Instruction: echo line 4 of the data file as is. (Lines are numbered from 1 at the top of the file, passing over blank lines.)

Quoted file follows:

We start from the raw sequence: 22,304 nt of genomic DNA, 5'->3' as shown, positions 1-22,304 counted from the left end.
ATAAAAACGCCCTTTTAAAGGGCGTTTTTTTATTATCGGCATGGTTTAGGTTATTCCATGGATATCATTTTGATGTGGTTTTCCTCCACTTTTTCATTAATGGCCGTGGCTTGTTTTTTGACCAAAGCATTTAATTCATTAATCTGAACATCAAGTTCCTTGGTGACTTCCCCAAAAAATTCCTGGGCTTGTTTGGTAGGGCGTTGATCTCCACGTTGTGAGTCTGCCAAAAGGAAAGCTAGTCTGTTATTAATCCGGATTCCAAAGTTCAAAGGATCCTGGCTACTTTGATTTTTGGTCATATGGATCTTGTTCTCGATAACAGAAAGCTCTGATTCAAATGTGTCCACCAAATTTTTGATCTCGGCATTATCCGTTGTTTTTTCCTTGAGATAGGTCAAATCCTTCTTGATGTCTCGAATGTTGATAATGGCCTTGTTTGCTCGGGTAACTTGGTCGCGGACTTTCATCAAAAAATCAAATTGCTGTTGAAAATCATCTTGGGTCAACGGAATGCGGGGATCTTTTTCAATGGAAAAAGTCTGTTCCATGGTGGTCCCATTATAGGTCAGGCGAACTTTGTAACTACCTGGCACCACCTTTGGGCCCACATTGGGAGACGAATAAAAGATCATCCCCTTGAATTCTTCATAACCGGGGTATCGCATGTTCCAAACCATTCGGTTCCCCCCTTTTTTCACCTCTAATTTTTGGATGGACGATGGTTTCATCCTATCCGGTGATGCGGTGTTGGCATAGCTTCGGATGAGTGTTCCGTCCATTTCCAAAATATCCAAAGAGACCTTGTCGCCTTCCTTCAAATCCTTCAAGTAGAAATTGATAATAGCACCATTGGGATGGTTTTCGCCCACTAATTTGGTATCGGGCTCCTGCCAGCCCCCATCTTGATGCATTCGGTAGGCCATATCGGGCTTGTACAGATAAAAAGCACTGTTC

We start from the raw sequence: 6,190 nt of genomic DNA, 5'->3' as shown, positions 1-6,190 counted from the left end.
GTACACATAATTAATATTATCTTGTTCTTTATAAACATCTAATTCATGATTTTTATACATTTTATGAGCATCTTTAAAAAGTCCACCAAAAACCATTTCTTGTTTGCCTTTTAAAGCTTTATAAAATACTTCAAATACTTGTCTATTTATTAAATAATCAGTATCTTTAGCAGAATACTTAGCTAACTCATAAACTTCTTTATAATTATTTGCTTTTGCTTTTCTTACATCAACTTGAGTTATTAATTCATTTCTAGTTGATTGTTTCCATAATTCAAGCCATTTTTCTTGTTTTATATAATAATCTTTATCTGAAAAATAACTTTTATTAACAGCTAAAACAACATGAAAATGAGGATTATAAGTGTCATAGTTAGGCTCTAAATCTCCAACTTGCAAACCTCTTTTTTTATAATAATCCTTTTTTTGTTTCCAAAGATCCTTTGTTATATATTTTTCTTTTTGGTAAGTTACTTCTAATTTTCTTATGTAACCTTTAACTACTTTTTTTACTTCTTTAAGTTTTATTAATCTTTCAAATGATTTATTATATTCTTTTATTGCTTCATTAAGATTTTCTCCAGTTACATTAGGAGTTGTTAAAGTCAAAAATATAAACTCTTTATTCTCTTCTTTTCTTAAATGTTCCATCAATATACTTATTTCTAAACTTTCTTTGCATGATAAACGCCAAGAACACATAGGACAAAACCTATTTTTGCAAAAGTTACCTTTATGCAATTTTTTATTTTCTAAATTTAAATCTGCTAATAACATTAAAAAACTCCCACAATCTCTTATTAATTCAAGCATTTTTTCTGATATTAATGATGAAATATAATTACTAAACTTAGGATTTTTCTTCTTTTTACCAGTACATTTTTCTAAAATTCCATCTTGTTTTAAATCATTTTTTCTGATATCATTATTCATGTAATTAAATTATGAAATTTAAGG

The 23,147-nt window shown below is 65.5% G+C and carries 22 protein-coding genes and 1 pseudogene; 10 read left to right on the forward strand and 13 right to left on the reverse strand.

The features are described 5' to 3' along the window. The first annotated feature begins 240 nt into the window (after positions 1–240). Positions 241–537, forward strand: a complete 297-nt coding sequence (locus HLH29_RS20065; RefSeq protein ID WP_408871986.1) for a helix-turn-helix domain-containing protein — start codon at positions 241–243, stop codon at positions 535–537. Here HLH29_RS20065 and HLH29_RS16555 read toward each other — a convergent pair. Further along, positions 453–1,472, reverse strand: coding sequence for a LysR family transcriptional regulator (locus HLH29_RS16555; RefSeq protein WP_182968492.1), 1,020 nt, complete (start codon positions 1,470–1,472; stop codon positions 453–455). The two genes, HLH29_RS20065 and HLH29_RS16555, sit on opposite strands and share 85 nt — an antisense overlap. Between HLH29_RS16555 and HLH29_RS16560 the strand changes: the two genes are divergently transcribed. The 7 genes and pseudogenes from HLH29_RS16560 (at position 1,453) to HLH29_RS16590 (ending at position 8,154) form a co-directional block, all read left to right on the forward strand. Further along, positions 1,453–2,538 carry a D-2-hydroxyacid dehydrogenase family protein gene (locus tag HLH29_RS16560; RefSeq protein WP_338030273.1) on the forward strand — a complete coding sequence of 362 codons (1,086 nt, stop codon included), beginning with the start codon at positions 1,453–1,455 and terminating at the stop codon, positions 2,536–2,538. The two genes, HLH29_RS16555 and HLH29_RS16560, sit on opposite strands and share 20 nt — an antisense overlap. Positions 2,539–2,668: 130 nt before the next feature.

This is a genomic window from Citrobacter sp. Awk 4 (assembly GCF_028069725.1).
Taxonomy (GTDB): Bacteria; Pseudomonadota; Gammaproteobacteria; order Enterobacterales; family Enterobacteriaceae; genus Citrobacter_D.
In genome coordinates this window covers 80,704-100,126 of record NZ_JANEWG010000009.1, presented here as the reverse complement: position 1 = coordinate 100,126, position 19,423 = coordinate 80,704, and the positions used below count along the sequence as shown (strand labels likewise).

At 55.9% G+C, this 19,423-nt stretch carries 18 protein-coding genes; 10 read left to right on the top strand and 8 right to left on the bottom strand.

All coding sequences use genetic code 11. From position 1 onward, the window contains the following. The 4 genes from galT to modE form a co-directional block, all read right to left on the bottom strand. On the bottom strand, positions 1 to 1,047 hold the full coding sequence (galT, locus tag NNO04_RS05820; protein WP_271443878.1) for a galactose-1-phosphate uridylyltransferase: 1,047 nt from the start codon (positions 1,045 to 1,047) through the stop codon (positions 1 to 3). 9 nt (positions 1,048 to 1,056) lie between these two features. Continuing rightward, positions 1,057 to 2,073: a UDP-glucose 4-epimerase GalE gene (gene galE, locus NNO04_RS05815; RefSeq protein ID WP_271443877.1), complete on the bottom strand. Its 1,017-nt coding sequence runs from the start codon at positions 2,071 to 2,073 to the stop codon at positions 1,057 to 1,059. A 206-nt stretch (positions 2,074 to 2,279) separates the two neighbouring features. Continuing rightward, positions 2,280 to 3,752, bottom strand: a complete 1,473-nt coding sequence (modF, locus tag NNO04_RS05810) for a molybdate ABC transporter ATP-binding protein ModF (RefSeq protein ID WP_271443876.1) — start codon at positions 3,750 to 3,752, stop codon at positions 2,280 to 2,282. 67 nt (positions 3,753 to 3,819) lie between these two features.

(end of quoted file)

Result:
GTACACATAATTAATATTATCTTGTTCTTTATAAACATCTAATTCATGATTTTTATACATTTTATGAGCATCTTTAAAAAGTCCACCAAAAACCATTTCTTGTTTGCCTTTTAAAGCTTTATAAAATACTTCAAATACTTGTCTATTTATTAAATAATCAGTATCTTTAGCAGAATACTTAGCTAACTCATAAACTTCTTTATAATTATTTGCTTTTGCTTTTCTTACATCAACTTGAGTTATTAATTCATTTCTAGTTGATTGTTTCCATAATTCAAGCCATTTTTCTTGTTTTATATAATAATCTTTATCTGAAAAATAACTTTTATTAACAGCTAAAACAACATGAAAATGAGGATTATAAGTGTCATAGTTAGGCTCTAAATCTCCAACTTGCAAACCTCTTTTTTTATAATAATCCTTTTTTTGTTTCCAAAGATCCTTTGTTATATATTTTTCTTTTTGGTAAGTTACTTCTAATTTTCTTATGTAACCTTTAACTACTTTTTTTACTTCTTTAAGTTTTATTAATCTTTCAAATGATTTATTATATTCTTTTATTGCTTCATTAAGATTTTCTCCAGTTACATTAGGAGTTGTTAAAGTCAAAAATATAAACTCTTTATTCTCTTCTTTTCTTAAATGTTCCATCAATATACTTATTTCTAAACTTTCTTTGCATGATAAACGCCAAGAACACATAGGACAAAACCTATTTTTGCAAAAGTTACCTTTATGCAATTTTTTATTTTCTAAATTTAAATCTGCTAATAACATTAAAAAACTCCCACAATCTCTTATTAATTCAAGCATTTTTTCTGATATTAATGATGAAATATAATTACTAAACTTAGGATTTTTCTTCTTTTTACCAGTACATTTTTCTAAAATTCCATCTTGTTTTAAATCATTTTTTCTGATATCATTATTCATGTAATTAAATTATGAAATTTAAGG